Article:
Research team highlights need for development of systems to predict marine heatwaves, which are a growing threat to marine ecosystems and industries as the climate changes.
An Institute for Marine and Antarctic Studies (IMAS)-led international research team has highlighted the need for the development of systems to predict marine heatwaves, which are a growing threat to marine ecosystems and industries as the climate changes.
Unlike terrestrial heatwaves and other extreme weather events such as cyclones, knowledge of marine heatwaves and their causes is relatively crude, so we don’t yet have tools to predict when they will occur and what their impact will be.
Leading ocean and climate scientists from across Australia and around the world outline the need and potential for marine heatwave prediction.
Lead author IMAS Professor Neil Holbrook said dedicated and coordinated research into marine heatwaves only really began following an extreme event off Western Australia in 2011, and studies since have revealed the range of risks they pose.
“Over the past century, the global average number of marine heatwave days per year has increased by more than 50 per cent – a trend expected to accelerate under future climate change,” Professor Holbrook said.
“Marine heatwaves can lead to devastating environmental and economic impacts, including biodiversity loss, coral bleaching and declines in the extent of seagrass meadows and kelp forests, changes in fishery catch rates, and mortality or reduced performance of farmed aquaculture species.”
Professor Holbrook said the prospects for prediction and the potential timescale of warnings depended on the region affected and the causes of individual events.
“Forecasts might be possible a week or so in advance when marine heatwaves are caused by blocking high-pressure systems in the atmosphere and heating of the upper ocean.
“Probabilistic forecasts of increased or decreased marine heatwave likelihoods may be possible months in advance in regions where potentially predictable climate fluctuations, such as El Niño–Southern Oscillation, are influential.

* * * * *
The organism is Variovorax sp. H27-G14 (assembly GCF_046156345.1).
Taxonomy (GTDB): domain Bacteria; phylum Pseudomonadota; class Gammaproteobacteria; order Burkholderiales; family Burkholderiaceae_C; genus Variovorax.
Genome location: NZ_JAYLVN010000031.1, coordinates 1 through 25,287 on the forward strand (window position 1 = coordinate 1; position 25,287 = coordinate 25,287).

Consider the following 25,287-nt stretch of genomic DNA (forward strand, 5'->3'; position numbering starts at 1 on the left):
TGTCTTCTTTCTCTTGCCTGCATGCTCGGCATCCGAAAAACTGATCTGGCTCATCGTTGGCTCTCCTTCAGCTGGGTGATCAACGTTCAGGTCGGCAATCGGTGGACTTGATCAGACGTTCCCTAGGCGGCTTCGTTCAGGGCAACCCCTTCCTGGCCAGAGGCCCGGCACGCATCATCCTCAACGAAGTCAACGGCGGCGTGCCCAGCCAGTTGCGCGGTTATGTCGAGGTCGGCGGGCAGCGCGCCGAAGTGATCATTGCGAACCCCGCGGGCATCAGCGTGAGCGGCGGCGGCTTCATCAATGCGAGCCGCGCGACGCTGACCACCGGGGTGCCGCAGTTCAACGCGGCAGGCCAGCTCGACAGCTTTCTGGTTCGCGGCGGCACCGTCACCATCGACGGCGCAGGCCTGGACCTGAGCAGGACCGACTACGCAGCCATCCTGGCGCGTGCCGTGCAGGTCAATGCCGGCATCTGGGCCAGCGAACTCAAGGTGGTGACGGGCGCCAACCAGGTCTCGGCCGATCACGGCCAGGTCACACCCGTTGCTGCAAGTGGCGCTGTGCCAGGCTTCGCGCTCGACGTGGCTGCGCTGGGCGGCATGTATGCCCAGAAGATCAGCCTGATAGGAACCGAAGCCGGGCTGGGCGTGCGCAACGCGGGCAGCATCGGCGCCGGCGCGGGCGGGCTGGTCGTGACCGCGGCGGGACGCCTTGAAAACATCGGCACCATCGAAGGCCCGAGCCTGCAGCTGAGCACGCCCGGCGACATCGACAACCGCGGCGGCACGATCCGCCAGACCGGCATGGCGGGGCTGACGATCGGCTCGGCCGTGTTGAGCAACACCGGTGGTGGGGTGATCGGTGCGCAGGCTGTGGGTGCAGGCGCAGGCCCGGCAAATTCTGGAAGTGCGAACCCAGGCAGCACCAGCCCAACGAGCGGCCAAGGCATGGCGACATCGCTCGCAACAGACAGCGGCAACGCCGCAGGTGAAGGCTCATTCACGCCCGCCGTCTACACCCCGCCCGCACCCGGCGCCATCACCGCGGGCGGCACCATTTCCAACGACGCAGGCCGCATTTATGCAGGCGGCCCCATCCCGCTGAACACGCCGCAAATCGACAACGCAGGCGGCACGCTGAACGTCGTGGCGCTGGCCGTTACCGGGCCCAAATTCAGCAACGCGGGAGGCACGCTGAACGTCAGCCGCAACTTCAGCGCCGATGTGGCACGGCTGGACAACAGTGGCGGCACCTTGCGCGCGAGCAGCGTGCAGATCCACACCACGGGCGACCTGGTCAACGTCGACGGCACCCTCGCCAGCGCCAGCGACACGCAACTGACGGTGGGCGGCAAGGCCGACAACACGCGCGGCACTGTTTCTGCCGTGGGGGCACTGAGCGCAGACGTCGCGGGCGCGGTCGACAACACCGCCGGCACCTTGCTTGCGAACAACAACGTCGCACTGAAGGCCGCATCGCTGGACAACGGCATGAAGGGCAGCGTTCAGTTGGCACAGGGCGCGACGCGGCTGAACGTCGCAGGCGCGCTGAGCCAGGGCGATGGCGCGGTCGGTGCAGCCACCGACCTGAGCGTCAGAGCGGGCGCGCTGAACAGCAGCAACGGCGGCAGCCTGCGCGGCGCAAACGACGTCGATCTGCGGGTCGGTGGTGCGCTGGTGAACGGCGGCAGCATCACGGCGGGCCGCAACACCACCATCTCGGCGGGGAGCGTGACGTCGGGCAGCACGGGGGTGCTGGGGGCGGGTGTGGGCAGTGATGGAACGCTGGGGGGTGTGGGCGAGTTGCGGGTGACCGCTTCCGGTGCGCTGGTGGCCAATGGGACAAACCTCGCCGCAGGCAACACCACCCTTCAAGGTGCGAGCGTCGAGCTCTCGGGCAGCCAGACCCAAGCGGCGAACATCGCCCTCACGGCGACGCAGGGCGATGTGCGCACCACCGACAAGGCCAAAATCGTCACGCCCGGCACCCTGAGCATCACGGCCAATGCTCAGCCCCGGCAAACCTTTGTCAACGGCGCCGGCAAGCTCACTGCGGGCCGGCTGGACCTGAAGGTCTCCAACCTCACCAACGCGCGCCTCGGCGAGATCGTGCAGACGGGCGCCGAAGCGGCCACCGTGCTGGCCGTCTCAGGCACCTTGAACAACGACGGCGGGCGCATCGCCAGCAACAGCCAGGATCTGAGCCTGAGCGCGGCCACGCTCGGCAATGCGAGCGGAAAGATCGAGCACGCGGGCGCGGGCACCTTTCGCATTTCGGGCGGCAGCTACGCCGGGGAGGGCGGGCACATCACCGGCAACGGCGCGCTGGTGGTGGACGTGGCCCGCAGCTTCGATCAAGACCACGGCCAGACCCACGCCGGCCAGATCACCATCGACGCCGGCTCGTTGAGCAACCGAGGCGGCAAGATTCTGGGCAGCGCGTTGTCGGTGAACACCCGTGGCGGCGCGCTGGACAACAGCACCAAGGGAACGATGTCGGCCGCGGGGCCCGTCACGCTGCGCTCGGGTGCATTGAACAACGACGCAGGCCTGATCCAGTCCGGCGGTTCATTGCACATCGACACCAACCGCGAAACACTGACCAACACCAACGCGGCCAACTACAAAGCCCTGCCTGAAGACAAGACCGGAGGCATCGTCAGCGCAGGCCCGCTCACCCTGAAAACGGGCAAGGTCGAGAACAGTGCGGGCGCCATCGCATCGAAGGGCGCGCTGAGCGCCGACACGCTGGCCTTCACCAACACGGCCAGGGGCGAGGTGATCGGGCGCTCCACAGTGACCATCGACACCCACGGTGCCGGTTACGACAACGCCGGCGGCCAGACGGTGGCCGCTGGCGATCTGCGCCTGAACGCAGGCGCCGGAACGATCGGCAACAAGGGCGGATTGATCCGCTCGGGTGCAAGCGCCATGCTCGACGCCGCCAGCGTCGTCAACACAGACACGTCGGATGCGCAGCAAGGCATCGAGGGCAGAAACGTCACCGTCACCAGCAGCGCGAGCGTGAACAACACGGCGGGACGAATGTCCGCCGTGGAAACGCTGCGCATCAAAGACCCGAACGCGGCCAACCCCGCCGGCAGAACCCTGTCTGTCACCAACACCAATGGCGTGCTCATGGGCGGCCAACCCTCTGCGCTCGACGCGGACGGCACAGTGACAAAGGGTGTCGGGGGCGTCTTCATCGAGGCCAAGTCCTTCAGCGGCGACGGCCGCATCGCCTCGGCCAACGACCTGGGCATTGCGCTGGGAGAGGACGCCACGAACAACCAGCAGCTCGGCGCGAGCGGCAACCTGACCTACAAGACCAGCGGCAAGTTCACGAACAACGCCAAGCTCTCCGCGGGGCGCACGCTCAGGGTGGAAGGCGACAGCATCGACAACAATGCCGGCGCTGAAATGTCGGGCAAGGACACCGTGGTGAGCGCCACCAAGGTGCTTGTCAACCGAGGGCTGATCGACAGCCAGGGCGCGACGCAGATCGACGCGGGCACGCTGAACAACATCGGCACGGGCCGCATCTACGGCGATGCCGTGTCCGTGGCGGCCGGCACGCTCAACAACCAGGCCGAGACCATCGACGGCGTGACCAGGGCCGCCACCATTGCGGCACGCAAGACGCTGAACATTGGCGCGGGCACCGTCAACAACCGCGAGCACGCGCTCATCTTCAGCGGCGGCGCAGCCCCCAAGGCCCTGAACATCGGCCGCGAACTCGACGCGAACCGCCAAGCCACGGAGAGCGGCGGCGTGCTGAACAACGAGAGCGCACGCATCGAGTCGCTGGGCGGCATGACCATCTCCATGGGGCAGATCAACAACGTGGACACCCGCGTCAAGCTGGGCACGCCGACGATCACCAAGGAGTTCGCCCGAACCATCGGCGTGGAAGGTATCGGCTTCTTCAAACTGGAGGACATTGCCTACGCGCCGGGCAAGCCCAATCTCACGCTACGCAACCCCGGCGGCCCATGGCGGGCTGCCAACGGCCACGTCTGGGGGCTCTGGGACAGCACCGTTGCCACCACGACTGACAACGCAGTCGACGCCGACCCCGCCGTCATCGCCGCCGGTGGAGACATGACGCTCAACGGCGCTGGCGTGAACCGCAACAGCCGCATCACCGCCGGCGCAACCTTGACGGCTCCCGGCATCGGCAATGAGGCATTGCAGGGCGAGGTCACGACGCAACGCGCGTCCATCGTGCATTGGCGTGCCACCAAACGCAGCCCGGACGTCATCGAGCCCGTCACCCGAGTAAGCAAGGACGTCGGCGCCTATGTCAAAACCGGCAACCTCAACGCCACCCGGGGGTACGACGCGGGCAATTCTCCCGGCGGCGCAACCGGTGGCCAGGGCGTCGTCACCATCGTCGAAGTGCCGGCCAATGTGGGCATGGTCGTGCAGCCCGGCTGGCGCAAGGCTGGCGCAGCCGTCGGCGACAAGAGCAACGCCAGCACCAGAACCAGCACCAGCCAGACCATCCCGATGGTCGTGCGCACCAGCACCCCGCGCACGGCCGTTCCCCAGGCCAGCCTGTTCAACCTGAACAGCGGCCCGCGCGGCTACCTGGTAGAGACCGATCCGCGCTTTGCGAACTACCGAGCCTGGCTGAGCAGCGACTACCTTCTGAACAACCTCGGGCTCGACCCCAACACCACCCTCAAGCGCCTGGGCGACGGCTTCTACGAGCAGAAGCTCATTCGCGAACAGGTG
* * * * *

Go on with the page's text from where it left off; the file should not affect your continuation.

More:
“And in regions where marine heatwave likelihoods are modulated by the influence of slowly propagating oceanic processes such as Rossby waves, which can take years to cross ocean basins, multi-year probabilistic forecasts may be possible.
“Providing forecasts is now an important challenge for ocean and climate scientists as we continue to improve our understanding of the physical mechanisms and potential predictability timescales important to marine heatwaves,” Professor Holbrook said.
“Addressing the challenges posed by marine heatwaves requires significant global action, including both a reduction in greenhouse gas emissions and strategies to adapt to extreme events that will become more frequent, longer and more intense.
“Skilful prediction of these events can assist governments, industries and communities to respond and adapt to the growing impact of marine heatwaves in a warming world.”
Co-author Dr Alistair Hobday from the CSIRO in Hobart said accurate marine heatwave systems would potentially be of great value to those affected.
“There is a need for streamlined and simple information and forecasts that can be widely shared with stakeholders, preferably via a central point where information and news are provided in a consistent and accessible manner,” he said.
“Marine-resource users and managers of fisheries, aquaculture and conservation would be able to take action to minimise damage, such as harvesting or relocating farmed species, or providing short term protections like cooling or shading,” Dr Hobday said.
The research was supported by the Australian Research Council-funded Centre of Excellence for Climate Extremes (CLEX), the Earth Systems and Climate Change Hub and the Tropical Water Quality Hub of the Australian Government’s National Environmental Science Program, and Australia’s Integrated Marine Observing System (IMOS).